An Oregon mother's "crazy, imperfect, pie-in-the-sky, Dear-God-please-let-this-work idea" to raise money for her son's medical treatments is well on its way to success.
Shasta Kearns Moore, whose nearly-2-year-old son Malachi has cerebral palsy, is selling a children's book she wrote and illustrated called "Dark & Light: A Love Story For Babies... And The People Who Read To Them." Her platform is Kickstarter, and the profits she makes are being put towards Malachi's costly care.
Unlike his identical twin brother, Jaden, Malachi has difficulty speaking and swallowing, and is unable to crawl, stand or sit up on his own.
Blogger and former journalist Kearns Moore explained the genesis of "Dark & Light" on the project's Kickstarter page: "Based on Malachi's primary form of treatment (the Anat Baniel Method), I knew that all people learn best when simple concepts are introduced and then made more complex with variations on the theme added in. I wondered if this concept could be applied to a story that would captivate both the young and the old and it wasn't too long before I was struck with the inspiration for this book."
The project easily met its initial fundraising goal of $5,000 -- and Kearns Moore has decided to increase the goal to $10,000 based on the venture's initial success.
She says that if she reaches the new goal, she'll have money to pay for additional editing and babysitting required to work on a second picture book. The plan is to write a trilogy. If support does hit the $10,000 mark before the Kickstarter deadline of June 27, Kearns Moore will increase her goal by another $5,000.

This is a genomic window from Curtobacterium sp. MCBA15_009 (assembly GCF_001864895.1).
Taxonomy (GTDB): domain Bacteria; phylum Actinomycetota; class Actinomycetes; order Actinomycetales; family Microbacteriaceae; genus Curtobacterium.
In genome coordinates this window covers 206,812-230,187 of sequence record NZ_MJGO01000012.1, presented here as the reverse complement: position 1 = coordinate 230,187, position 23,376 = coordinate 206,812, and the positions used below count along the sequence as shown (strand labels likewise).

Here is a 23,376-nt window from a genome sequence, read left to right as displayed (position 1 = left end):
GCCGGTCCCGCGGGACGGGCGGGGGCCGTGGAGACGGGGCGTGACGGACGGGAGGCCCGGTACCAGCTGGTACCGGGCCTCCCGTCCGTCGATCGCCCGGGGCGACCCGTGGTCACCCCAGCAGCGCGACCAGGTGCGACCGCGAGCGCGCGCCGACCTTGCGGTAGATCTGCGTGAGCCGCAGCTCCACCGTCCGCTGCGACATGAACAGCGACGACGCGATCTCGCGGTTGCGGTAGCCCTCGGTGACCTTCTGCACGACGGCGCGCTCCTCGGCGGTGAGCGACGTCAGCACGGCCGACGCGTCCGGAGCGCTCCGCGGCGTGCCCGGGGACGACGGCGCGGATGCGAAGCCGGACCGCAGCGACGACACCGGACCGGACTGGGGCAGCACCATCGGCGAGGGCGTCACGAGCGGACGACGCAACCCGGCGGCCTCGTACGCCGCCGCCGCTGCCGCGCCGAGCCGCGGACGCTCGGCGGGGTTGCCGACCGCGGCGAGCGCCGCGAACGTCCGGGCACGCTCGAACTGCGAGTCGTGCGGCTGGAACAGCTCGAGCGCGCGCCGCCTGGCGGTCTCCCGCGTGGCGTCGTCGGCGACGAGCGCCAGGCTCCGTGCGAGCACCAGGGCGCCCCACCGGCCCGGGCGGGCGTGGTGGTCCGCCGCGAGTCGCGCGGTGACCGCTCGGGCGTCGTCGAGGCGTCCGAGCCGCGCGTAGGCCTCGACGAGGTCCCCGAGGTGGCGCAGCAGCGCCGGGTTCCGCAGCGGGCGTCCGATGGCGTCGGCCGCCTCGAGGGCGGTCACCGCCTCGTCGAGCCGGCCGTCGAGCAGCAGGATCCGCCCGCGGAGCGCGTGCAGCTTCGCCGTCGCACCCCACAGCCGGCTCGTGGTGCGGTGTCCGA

Over email, Kearns Moore told HuffPost, "'Dark & Light' is my way of trying to create a permanent funding source for my son's critical medical needs and support at this early juncture can have exponential effects on its success." She added it would be her "every dream come true" to be a published author and "give [her] son the best shot at an independent and happy life."
"We thoroughly believe that the Anat Baniel Method (ABM) offers him that shot, but it is quite costly and this financing would ease our burdens considerably," she continued, elaborating:
Forced to resign my job by the extreme demands of twins with special needs, our family relied on WIC and food stamps to get by until my husband earned a well-deserved promotion last November. While we are very happy to be able to provide more for ourselves, his monthly raise pushed us out of the brackets for those programs yet was not enough to cover the difference and we are now technically worse off than when we qualified. Ain't that the way!
Kearns Moore ultimately hopes to help many children who deal with cerebral palsy -- not just her son. She imagines a world where "so much money is raised that we can start a nonprofit to offer ABM to other children," she told The Portland Tribune.
For more information about Kearns Moore and her project, visit her Kickstarter page here.
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